Life Story Work film

Life Story Work film

Most documentaries have an eye to changing something about the world. They're not just films made without purpose, they're films about the world we live in and the stories we tell ourselves. In the Life Story Work project, Rebecca Nicholson, James Hodge and I worked with a charity that works with care-experienced young people to ask: can we use digital media to change the stories that are being told about care-experienced young people? Can we make a research process which is a meaningful experience, on its own terms, for the people involved in it?

In many ways this project was a development of the Critical UX Design Research project, developing its ideas around meaningful participation in different kinds of design. It also took inspiration from Rebecca Nicholson's Gig Academy project, a curriculum and pedagogical approach to teaching GCSE-level arts by building the skills to put on a real-life event. Blending these together, we were interested in both understanding whether an approach like Gig Academy could work in an informal learning setting (such as youth work) and whether making something was a useful approach to tackling the dearth of agency and power in traditional design methods.

In this project I also picked back up on a thread from Exploring Digital Peer Support around the importance of reflection and building reflexivity into design processes. We explored how building practical filmmaking skills and reflexivity might help people to process difficult life experiences whilst also building skills which they could choose to develop further after the project. To do this, we developed a critical pedagogical approach inspired by Paulo Freire to help participants  finding and understanding the issues that matter to them, whilst also articulating and critiquing the current structural issues they experience.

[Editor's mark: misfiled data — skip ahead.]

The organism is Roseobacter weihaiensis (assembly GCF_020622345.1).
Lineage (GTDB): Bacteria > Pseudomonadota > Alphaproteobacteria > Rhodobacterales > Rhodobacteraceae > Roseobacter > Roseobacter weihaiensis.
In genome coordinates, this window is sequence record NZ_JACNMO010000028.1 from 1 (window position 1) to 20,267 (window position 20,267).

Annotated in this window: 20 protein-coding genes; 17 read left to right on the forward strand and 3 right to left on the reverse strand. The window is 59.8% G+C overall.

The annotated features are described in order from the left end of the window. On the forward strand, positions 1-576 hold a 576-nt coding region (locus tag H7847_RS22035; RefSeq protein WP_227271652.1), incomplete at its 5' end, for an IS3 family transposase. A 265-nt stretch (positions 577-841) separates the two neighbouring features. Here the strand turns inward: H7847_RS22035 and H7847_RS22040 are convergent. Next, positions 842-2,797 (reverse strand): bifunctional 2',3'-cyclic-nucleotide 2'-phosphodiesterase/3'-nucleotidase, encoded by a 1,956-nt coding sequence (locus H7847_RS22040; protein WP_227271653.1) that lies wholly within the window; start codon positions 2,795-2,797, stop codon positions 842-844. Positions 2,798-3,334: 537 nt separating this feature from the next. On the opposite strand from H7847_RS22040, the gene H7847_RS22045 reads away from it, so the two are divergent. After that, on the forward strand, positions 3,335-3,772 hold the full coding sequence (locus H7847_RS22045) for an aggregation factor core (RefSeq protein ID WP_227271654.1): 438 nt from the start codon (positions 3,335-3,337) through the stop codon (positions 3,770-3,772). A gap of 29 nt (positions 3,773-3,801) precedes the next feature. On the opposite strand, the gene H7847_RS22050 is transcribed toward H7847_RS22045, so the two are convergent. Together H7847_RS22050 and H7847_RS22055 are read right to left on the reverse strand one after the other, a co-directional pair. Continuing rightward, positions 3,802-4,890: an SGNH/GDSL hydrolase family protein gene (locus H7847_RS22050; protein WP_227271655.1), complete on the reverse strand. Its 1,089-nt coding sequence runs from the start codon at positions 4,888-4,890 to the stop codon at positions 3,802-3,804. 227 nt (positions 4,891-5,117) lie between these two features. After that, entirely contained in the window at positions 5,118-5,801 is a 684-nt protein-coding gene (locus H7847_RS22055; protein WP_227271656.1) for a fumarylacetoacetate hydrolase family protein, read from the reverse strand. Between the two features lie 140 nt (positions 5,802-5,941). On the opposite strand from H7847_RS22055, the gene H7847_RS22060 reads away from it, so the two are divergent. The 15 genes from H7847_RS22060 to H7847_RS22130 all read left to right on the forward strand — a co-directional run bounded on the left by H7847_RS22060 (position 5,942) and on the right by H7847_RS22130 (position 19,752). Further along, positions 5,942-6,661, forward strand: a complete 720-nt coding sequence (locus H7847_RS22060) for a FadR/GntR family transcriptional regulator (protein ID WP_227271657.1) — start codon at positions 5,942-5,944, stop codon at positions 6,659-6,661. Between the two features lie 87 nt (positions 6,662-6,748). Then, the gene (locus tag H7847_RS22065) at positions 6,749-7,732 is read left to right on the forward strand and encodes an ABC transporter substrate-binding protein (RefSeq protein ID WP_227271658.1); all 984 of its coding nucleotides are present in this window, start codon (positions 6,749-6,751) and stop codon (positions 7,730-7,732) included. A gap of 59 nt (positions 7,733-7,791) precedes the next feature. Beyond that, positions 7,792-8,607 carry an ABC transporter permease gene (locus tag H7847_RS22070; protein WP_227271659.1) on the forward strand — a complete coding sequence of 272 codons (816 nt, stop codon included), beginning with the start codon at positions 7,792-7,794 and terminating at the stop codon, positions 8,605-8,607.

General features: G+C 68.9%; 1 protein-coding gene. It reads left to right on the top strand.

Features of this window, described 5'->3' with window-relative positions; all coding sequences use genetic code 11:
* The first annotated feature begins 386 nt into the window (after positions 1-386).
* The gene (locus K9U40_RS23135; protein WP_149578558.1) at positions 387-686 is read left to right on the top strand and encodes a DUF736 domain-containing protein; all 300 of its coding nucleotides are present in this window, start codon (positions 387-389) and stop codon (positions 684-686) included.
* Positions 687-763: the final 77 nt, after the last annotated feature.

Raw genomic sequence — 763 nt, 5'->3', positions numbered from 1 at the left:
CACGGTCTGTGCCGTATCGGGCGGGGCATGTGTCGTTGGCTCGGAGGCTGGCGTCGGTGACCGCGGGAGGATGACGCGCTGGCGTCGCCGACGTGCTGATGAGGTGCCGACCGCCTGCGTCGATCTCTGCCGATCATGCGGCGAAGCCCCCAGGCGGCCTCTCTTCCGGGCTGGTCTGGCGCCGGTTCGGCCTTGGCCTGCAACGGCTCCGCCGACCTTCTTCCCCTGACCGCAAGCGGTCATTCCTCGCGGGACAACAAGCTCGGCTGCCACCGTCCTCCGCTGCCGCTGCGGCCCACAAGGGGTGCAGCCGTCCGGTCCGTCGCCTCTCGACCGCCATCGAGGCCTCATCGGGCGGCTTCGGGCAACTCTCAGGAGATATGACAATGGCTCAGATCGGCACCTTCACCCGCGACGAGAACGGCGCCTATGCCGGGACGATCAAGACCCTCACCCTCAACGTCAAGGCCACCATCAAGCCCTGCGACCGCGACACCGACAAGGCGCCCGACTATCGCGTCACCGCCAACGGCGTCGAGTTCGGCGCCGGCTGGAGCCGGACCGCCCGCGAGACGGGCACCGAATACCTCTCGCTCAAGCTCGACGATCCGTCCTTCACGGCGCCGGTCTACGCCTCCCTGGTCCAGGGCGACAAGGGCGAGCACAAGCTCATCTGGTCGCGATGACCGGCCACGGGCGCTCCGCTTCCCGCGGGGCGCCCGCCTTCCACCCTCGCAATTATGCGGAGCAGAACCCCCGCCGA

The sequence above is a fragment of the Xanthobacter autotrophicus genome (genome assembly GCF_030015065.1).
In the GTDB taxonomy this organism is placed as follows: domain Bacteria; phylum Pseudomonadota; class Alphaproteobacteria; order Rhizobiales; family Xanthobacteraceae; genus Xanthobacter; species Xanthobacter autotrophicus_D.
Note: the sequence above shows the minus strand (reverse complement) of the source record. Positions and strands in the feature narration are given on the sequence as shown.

We found that the process helped people to build practical skills that they might previously have been reluctant to try. Everyone involved reported an increase in their practical abilities, and this was partly ascribed to how the process was structured. One young person told us that making the film ‘made [her] confident, knowing [she] can do things’. The youth workers involved felt that the process was much better than regular filmmaking processes that they had been through before,  as previously they 'didn’t like the images or the tone’, but with this film they found that the ‘tone of this film... developed as we were going’, which enabled them to take a greater role in its construction.

A snippet of the the film can be viewed here. (resources forthcoming).